My rating: 4 of 5 stars
Fascinating personal story:
So-called “Christian feminism” is, too often, secular feminism with a light Jesus glaze on top, a cherry-picked biblical garnish.
Perceptive readings of Genesis:
Genesis affirms a balance of sameness and difference between the sexes. This is a delicate balance that is difficult, but necessary, to maintain. Most theories of gender lose this balance, veering into extremes of uniformity (men and women are interchangeable) or polarity (men are from Mars, women are from Venus). Both extremes lose the fruitful tension expressed here in Genesis.
Insightful comments about our current contretemps:
This leads to another consequence: the denigration of the body, because the body itself is a limit. The concrete reality of the body and sexual difference puts a limit on choice, a limit on self-improvisation, a limit on social construction. The gender paradigm, then, ultimately holds a negative view of embodiment.
Fausto-Sterling is the fairy godmother of the intersex gambit, that tokenizing reference to intersex people used to dismantle the idea of a sex binary.
There is a profound irony here. Through the vehicle of feminist theory, the concept of gender has displaced manhood and womanhood from bodily sex. Now, unmoored from the body altogether, gender is defined by the very cultural stereotypes that feminism sought to undo. In other words, when a girl recognizes that she does not fit the stereotypes of girlhood, she is now invited to question her sex rather than the stereotype.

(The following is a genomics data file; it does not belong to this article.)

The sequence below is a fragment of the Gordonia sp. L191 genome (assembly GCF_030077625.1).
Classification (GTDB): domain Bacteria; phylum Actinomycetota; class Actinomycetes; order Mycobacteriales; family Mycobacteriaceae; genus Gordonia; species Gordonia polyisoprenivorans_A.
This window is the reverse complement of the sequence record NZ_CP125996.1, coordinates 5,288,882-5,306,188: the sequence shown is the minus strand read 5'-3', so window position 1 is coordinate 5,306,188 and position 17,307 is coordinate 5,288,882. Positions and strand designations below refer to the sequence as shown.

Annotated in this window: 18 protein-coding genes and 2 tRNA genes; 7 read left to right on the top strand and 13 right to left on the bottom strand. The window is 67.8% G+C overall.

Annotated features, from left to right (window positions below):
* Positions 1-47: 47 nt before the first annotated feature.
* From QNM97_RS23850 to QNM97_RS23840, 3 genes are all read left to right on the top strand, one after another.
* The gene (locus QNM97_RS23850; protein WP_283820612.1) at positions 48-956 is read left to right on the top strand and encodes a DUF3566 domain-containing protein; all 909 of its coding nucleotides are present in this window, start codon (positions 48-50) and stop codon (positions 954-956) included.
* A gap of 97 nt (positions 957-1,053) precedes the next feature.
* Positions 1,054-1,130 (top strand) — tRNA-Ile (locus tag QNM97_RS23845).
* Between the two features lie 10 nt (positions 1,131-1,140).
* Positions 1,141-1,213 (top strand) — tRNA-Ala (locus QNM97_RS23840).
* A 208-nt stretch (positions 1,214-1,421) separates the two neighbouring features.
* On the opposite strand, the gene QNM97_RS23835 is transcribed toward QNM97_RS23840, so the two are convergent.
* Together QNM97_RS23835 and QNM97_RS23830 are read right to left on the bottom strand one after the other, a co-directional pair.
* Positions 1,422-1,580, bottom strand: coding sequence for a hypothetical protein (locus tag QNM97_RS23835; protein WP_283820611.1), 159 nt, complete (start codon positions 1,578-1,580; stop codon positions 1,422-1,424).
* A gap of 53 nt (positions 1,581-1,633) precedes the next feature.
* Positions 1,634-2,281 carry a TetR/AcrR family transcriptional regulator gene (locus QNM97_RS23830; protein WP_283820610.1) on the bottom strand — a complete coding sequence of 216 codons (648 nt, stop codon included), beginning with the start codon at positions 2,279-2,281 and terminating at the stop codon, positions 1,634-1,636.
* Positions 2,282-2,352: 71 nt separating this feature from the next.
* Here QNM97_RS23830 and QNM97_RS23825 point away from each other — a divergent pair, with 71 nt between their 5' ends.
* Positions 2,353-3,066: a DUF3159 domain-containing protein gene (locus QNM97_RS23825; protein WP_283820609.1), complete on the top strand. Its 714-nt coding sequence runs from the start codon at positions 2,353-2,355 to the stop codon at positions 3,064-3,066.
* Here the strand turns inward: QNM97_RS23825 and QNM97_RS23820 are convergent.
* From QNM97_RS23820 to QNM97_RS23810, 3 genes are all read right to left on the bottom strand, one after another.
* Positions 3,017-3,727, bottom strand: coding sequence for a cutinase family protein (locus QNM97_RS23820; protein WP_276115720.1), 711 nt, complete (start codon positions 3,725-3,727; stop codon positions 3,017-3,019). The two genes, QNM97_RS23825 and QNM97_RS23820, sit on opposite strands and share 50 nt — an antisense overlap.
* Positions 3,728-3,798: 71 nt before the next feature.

Even a great insight about language wars (loved this):
A transgender identity is not primarily rooted in material reality, but in language. This is why there is so much fervor over words, a concerted effort to use language in a way that reflects transgender anthropology.
I’m not a Catholic; can’t quite go here—but I get this:
The supreme meaning of the sexed body is to be a living, visible icon, one who gestures continually toward the world beyond the veil.
A writer I’ll stay alert to.